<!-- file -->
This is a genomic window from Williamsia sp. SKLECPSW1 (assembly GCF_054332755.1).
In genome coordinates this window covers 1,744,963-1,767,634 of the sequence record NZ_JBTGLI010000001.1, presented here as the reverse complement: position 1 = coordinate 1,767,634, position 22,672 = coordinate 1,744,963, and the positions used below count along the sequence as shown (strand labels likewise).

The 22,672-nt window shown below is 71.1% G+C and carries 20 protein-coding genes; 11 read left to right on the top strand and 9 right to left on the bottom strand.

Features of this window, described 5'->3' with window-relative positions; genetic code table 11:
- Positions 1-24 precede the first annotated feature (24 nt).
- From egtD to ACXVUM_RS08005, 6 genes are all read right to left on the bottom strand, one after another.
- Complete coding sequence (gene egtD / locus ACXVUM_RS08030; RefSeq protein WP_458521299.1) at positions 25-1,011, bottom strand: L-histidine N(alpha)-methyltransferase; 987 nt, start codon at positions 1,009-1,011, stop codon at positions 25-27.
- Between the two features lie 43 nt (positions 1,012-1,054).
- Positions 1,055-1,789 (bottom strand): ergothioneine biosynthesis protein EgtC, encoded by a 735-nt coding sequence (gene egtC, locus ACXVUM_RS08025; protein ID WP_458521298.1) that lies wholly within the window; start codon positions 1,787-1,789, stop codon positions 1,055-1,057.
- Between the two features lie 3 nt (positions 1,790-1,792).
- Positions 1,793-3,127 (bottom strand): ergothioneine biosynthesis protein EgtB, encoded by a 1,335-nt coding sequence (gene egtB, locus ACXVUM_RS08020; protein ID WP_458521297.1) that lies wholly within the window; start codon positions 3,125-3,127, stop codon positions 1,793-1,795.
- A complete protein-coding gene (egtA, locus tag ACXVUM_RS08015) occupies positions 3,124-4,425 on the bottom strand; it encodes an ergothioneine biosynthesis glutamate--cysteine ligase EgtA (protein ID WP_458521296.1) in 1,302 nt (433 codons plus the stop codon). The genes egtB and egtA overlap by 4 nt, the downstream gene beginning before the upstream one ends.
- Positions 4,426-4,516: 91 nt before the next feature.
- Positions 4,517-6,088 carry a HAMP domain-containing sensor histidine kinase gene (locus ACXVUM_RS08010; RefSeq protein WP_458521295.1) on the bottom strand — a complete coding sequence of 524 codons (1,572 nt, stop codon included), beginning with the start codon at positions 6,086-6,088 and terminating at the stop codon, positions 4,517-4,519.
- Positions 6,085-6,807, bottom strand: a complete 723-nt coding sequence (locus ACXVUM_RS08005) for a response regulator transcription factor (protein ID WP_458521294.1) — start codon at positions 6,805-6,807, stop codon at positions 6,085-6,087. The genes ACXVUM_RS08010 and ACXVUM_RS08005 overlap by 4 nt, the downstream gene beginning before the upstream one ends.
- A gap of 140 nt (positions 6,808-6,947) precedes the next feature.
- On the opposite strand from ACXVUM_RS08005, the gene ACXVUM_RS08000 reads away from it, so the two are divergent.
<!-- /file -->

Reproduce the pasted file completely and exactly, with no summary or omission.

This is a genomic window from Williamsia sp. SKLECPSW1 (assembly GCF_054332755.1).
In genome coordinates this window covers 1,744,963-1,767,634 of the sequence record NZ_JBTGLI010000001.1, presented here as the reverse complement: position 1 = coordinate 1,767,634, position 22,672 = coordinate 1,744,963, and the positions used below count along the sequence as shown (strand labels likewise).

The 22,672-nt window shown below is 71.1% G+C and carries 20 protein-coding genes; 11 read left to right on the top strand and 9 right to left on the bottom strand.

Features of this window, described 5'->3' with window-relative positions; genetic code table 11:
- Positions 1-24 precede the first annotated feature (24 nt).
- From egtD to ACXVUM_RS08005, 6 genes are all read right to left on the bottom strand, one after another.
- Complete coding sequence (gene egtD / locus ACXVUM_RS08030; RefSeq protein WP_458521299.1) at positions 25-1,011, bottom strand: L-histidine N(alpha)-methyltransferase; 987 nt, start codon at positions 1,009-1,011, stop codon at positions 25-27.
- Between the two features lie 43 nt (positions 1,012-1,054).
- Positions 1,055-1,789 (bottom strand): ergothioneine biosynthesis protein EgtC, encoded by a 735-nt coding sequence (gene egtC, locus ACXVUM_RS08025; protein ID WP_458521298.1) that lies wholly within the window; start codon positions 1,787-1,789, stop codon positions 1,055-1,057.
- Between the two features lie 3 nt (positions 1,790-1,792).
- Positions 1,793-3,127 (bottom strand): ergothioneine biosynthesis protein EgtB, encoded by a 1,335-nt coding sequence (gene egtB, locus ACXVUM_RS08020; protein ID WP_458521297.1) that lies wholly within the window; start codon positions 3,125-3,127, stop codon positions 1,793-1,795.
- A complete protein-coding gene (egtA, locus tag ACXVUM_RS08015) occupies positions 3,124-4,425 on the bottom strand; it encodes an ergothioneine biosynthesis glutamate--cysteine ligase EgtA (protein ID WP_458521296.1) in 1,302 nt (433 codons plus the stop codon). The genes egtB and egtA overlap by 4 nt, the downstream gene beginning before the upstream one ends.
- Positions 4,426-4,516: 91 nt before the next feature.
- Positions 4,517-6,088 carry a HAMP domain-containing sensor histidine kinase gene (locus ACXVUM_RS08010; RefSeq protein WP_458521295.1) on the bottom strand — a complete coding sequence of 524 codons (1,572 nt, stop codon included), beginning with the start codon at positions 6,086-6,088 and terminating at the stop codon, positions 4,517-4,519.
- Positions 6,085-6,807, bottom strand: a complete 723-nt coding sequence (locus ACXVUM_RS08005) for a response regulator transcription factor (protein ID WP_458521294.1) — start codon at positions 6,805-6,807, stop codon at positions 6,085-6,087. The genes ACXVUM_RS08010 and ACXVUM_RS08005 overlap by 4 nt, the downstream gene beginning before the upstream one ends.
- A gap of 140 nt (positions 6,808-6,947) precedes the next feature.
- On the opposite strand from ACXVUM_RS08005, the gene ACXVUM_RS08000 reads away from it, so the two are divergent.